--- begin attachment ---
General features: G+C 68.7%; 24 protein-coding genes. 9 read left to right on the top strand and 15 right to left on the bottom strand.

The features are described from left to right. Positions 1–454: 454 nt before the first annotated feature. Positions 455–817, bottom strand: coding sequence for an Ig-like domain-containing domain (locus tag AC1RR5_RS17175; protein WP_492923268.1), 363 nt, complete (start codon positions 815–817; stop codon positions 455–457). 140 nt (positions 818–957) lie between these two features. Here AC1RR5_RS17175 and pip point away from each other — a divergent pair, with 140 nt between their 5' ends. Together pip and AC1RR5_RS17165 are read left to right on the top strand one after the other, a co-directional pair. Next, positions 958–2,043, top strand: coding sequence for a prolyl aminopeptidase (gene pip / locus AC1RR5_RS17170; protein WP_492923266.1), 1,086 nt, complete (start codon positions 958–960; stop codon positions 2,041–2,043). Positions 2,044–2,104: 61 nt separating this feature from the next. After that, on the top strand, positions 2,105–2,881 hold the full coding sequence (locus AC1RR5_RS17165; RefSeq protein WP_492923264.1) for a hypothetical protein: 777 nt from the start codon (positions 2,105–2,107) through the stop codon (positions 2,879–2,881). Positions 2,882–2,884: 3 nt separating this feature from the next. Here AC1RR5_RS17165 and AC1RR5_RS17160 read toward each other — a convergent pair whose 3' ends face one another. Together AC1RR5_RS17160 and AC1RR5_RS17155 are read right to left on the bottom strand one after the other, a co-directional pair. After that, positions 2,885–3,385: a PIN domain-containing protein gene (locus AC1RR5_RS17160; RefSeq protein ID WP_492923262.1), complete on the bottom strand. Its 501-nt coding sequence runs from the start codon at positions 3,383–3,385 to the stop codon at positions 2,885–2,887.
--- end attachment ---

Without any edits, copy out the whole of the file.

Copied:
General features: G+C 68.7%; 24 protein-coding genes. 9 read left to right on the top strand and 15 right to left on the bottom strand.

The features are described from left to right. Positions 1–454: 454 nt before the first annotated feature. Positions 455–817, bottom strand: coding sequence for an Ig-like domain-containing domain (locus tag AC1RR5_RS17175; protein WP_492923268.1), 363 nt, complete (start codon positions 815–817; stop codon positions 455–457). 140 nt (positions 818–957) lie between these two features. Here AC1RR5_RS17175 and pip point away from each other — a divergent pair, with 140 nt between their 5' ends. Together pip and AC1RR5_RS17165 are read left to right on the top strand one after the other, a co-directional pair. Next, positions 958–2,043, top strand: coding sequence for a prolyl aminopeptidase (gene pip / locus AC1RR5_RS17170; protein WP_492923266.1), 1,086 nt, complete (start codon positions 958–960; stop codon positions 2,041–2,043). Positions 2,044–2,104: 61 nt separating this feature from the next. After that, on the top strand, positions 2,105–2,881 hold the full coding sequence (locus AC1RR5_RS17165; RefSeq protein WP_492923264.1) for a hypothetical protein: 777 nt from the start codon (positions 2,105–2,107) through the stop codon (positions 2,879–2,881). Positions 2,882–2,884: 3 nt separating this feature from the next. Here AC1RR5_RS17165 and AC1RR5_RS17160 read toward each other — a convergent pair whose 3' ends face one another. Together AC1RR5_RS17160 and AC1RR5_RS17155 are read right to left on the bottom strand one after the other, a co-directional pair. After that, positions 2,885–3,385: a PIN domain-containing protein gene (locus AC1RR5_RS17160; RefSeq protein ID WP_492923262.1), complete on the bottom strand. Its 501-nt coding sequence runs from the start codon at positions 3,383–3,385 to the stop codon at positions 2,885–2,887.